The high proportion of suicide attempts associated with PTSD also deserves particular attention. Significant controversy has arisen regarding anxiety disorders as risk factors for suicide attempts, with considerable focus on the role of panic disorder.53,54 More recent reports have consistently demonstrated a relationship between anxiety disorders and suicide attempts.9,11,22,26,55,56 Studies examining individual anxiety disorders have often identified independent associations between suicide attempts and PTSD.10,26,56 The results from our study are consistent with those previous findings and further emphasize the relationship between PTSD and suicidal behavior. The PAF results from this study suggest that a high percentage of suicide attempts are attributable to PTSD.

Borderline personality disorder was also strongly associated with suicide attempts in the multivariate model and had a PAF of 18.1%. To our knowledge, ours is the first study to examine the PAF of borderline personality disorder for suicide attempts. Borderline personality disorder has a well-established association with suicide attempts in the psychiatric literature,23 with most studies focusing on clinical populations. Our study extends previous knowledge to include the general population. Our findings show that 25% of persons with borderline personality disorder will attempt suicide at some point in their lives, and that the disorder is associated with almost 5-fold increased odds of suicide attempt. This strong association and high attributable fraction of suicide attempts among the general population underscores the importance of treatment efforts for borderline personality disorder, not only at the level of the individual but also from a public health policy perspective.

Interesting findings came from the analysis examining disorders grouped by category. Among the cohort of individuals who had attempted suicide at some point in their lives, there was an almost equal prevalence of substance use, anxiety, mood, and personality disorders (ranging from 65.2%–73.7%). The multivariate regression, however, demonstrated different strengths of association across the aggregate diagnostic categories. The presence of a mood disorder had the highest odds of a suicide attempt, significantly higher than the odds posed by an anxiety or substance use disorder. The PAF results suggested that if mood disorders were eliminated from the population, people attempting suicide would decrease by almost 40%. This finding is consistent with findings in other studies that examined the population-attributable risk for affective disorders.14,18 Together, these studies underscore the relationship between mood disorders and suicidal behavior. Although personality disorders have a significantly greater association with suicide attempts compared with substance use disorders, the 2 groups account for a similar proportion of suicide attempts among the general population. The existing literature on the population-attributable risk of substance use disorders for suicide attempts has generally reported much lower values, in the range of 7.7% to 15.4%.14,18 The higher PAF in our study is likely a result of the inclusion of nicotine dependence as a substance use disorder. A study using the National Comorbidity Survey reported much higher PAF rates for substance use disorders, with values of approximately 30% for women and 52.9% to 61.4% for men, depending on the seriousness of the suicide attempt.57 Anxiety disorders maintained an independent association with suicide attempts even after control for confounding factors; however, anxiety disorders had a lower PAF than did all other diagnostic categories, with the exception of psychotic disorders. Previous studies have had discrepant findings regarding the PAF of anxiety disorders for suicide attempts, with some PAF values as low as 7%22 and others as high as 37%.14 Such inconsistent findings indicate a need for further investigation into the role of anxiety disorders in suicide attempts.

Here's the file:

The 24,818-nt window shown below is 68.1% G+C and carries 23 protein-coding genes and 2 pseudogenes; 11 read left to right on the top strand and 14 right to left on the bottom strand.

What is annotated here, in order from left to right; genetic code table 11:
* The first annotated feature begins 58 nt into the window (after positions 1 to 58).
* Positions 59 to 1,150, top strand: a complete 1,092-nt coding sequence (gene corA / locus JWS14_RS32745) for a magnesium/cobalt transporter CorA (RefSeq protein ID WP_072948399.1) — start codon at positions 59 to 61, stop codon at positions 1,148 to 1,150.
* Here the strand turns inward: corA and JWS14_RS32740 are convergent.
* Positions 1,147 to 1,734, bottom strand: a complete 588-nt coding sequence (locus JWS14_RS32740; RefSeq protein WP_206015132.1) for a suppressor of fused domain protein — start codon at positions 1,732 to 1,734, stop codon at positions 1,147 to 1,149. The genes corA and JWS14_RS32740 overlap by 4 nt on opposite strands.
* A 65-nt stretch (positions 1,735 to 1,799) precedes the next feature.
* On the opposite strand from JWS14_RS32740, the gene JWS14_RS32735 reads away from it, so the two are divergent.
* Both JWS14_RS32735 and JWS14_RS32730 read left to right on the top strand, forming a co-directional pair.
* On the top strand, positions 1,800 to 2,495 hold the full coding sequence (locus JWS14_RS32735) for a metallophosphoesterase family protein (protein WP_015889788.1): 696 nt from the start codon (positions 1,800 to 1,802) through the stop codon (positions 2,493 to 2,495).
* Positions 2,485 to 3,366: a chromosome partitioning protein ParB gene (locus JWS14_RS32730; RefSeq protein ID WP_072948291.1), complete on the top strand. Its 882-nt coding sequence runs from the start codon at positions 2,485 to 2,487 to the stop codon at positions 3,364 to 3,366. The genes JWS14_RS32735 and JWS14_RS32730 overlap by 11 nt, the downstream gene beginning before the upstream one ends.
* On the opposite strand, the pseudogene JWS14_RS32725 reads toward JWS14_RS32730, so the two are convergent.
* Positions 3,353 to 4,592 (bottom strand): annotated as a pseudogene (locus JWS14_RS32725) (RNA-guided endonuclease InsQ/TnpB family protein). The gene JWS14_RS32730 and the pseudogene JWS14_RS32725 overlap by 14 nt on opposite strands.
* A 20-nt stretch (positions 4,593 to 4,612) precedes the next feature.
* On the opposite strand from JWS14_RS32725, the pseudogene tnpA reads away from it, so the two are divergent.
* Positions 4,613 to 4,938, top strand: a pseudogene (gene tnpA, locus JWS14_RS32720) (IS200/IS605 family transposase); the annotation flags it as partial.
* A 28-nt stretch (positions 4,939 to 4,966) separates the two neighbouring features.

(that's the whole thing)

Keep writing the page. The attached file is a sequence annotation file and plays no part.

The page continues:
Other limitations of our study need to be recognized. One limitation relates to the accuracy of diagnoses. The diagnoses by trained lay interviewers may differ from the diagnoses by clinicians. The established reliability and validity of NESARC diagnoses address this limitation to some extent. Limitations also exist regarding the assessment of suicide attempts. We were unable to examine the severity of suicide attempts. When compared with people who choose less lethal means, more lethal suicide attempts may characterize people who are closer in profile to suicide completers.58,59 We were also unable to examine the PAF of completed suicide because this was not examined in the NESARC survey. One study examining the PAF of mental disorders for completed suicide by use of results from psychological autopsy studies found a range of 47% to 74%.60 Suicidal ideation was not assessed in the full NESARC sample and therefore could not be included in our analysis. This omission is a limitation given previous work showing that suicidal ideation accounts for much of the PAF of suicide attempts and that accounting for the effect of suicidal ideation reduces the proportion of suicide attempts independently attributable to mental disorders.10 Further reports examining the PAF of completed suicide and suicidal ideation are needed.